My current enormous task is to design a complete framing plan. I am literally mapping out exactly where every single stud and beam will go, which I hope will save us a lot of effort when we're working with actual lumber. I'm keeping a running list of questions to ask Marc and our structural engineer, just to make sure we're not doing anything too stupid.
Obviously our primary goal here is structural soundness, but my driving obsession is to Avoid Thermal Bridges. This is one of the central tenets of Passivhaus construction, so I thought I'd tear myself away from SketchUp for a few minutes and explain what this actually means.
To paraphrase Homes for a Changing Climate, thermal bridges are the path of least resistance for heat to flow out from a house. They occur when an element in the house has higher heat conductivity than the surrounding materials. For example, a balcony slab that isn't thermally isolated from an interior concrete floor can suck the heat right out of the house.
The most common thermal bridge in a wood-frame house might be the wall studs themselves. In a 2x6 wall, studs extend through the thickness of the wall. The inside of a stud wall is normally covered by drywall sheets on the inside of the house and cladding outside the house. In the diagram at the right, you can see that the wall is full of fiberglass insulation, except for where the studs are. So the insulated parts of the wall will have an R-value of, say, R-19, but the studs themselves are only about R-6, meaning that much more heat will escape through the studs than through the insulation batts.
We plan to address this in several ways. One is to raise the wall's overall R-value by putting additional rigid foam insulation outside the stud assembly, beneath the exterior cladding. Another is to use as few studs as we can get away with. To accomplish this we are using Optimum Value Engineering, which does all sorts of clever tricks to minimize the amount of lumber used in construction.
So in a nutshell that's what I've been doing, trying to design our house frame with as few thermal bridges as possible. It's a little trickier than it sounds, at least for a construction neophyte like me.
Incidentally, here's a peek at the framing plan so far. It's missing most of the windows and, notably, a roof, but you get the idea.
Sigh... every time I think I have some detail of our house planned, the rug gets pulled out from under me. This time it's the foundation plan, which had been nicely settled since September.
The problem is that we're on a sloping lot, but it doesn't slope steeply enough to have a walk-out basement/garage. So we decided to do a slab on top of a 4-foot frost wall. We were going to follow one of the standard approaches, but Ted lost sleep thinking about where the dew point was going to hit inside of the wall (condensation + studs + tightly-sealed house = mold), so we needed to tweak things.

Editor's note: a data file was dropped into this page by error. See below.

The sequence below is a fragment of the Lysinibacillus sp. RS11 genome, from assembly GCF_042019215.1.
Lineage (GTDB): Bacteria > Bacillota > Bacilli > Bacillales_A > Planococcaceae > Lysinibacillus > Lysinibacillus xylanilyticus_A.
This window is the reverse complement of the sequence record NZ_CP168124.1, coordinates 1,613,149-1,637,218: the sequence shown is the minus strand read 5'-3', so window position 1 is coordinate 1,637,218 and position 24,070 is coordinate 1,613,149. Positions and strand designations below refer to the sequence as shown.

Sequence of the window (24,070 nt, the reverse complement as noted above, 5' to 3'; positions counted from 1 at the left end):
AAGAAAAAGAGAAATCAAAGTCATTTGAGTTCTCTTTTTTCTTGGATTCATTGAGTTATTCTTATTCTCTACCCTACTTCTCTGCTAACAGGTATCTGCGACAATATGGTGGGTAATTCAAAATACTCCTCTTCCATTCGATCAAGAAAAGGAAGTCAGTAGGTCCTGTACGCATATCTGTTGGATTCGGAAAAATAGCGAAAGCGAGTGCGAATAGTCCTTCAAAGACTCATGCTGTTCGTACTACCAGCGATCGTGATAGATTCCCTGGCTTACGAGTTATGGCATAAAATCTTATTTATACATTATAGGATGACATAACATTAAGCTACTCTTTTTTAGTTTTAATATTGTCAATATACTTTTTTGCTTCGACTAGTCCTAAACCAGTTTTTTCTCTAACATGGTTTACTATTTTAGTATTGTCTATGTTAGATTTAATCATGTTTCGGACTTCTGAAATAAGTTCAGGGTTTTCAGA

Marc suggested a material he'd recently heard about called FoamGlas. It's a fairly nifty product: a strong, insulating block with good compressive strength. Just the thing to provide the thermal break in our foundation, which meant the dew point would hit inside the exterior rigid foam insulation where there's no risk of mold. Here's what it was going to look like [click image for larger version]:
Both Marc and our structural engineer approved, so I felt good about the plan.
Ted, however, was a little skeptical, since it's a fairly new product in the US. We called the technical contact at Pittsburgh Corning today to ask some questions, and it turns out that FoamGlas has a cousin in Europe called Perinsul which is designed for our exact purpose and has a much longer track record. Perinsul has higher compressive strength than FoamGlas, and it's also pre-coated with an impervious seal. We could have sealed the FoamGlas ourselves with some asphaltic mastic, but the lower strength and the lack of a history for our application make it a non-starter for Ted.
So now we're back to the drawing board (i.e. Google searches & SketchUp). Pittsburgh Corning is willing to import some Perinsul for us from Belgium, and I asked them for a price quote, but it seems absurd to have foundation blocks shipped overseas (even lightweight ones). The only upside is that it might convince them to start manufacturing these babies in the US.
We asked Marc for some alternatives, and he proposed autoclaved aerated concrete (AAC). AAC is swell stuff (we were familiar with it in Arizona under the name E-Crete), but it's not manufactured in the Northeast. I spoke to a helpful sales rep today who will send me a quote from a factory in Florida, but it's also not an ideal solution.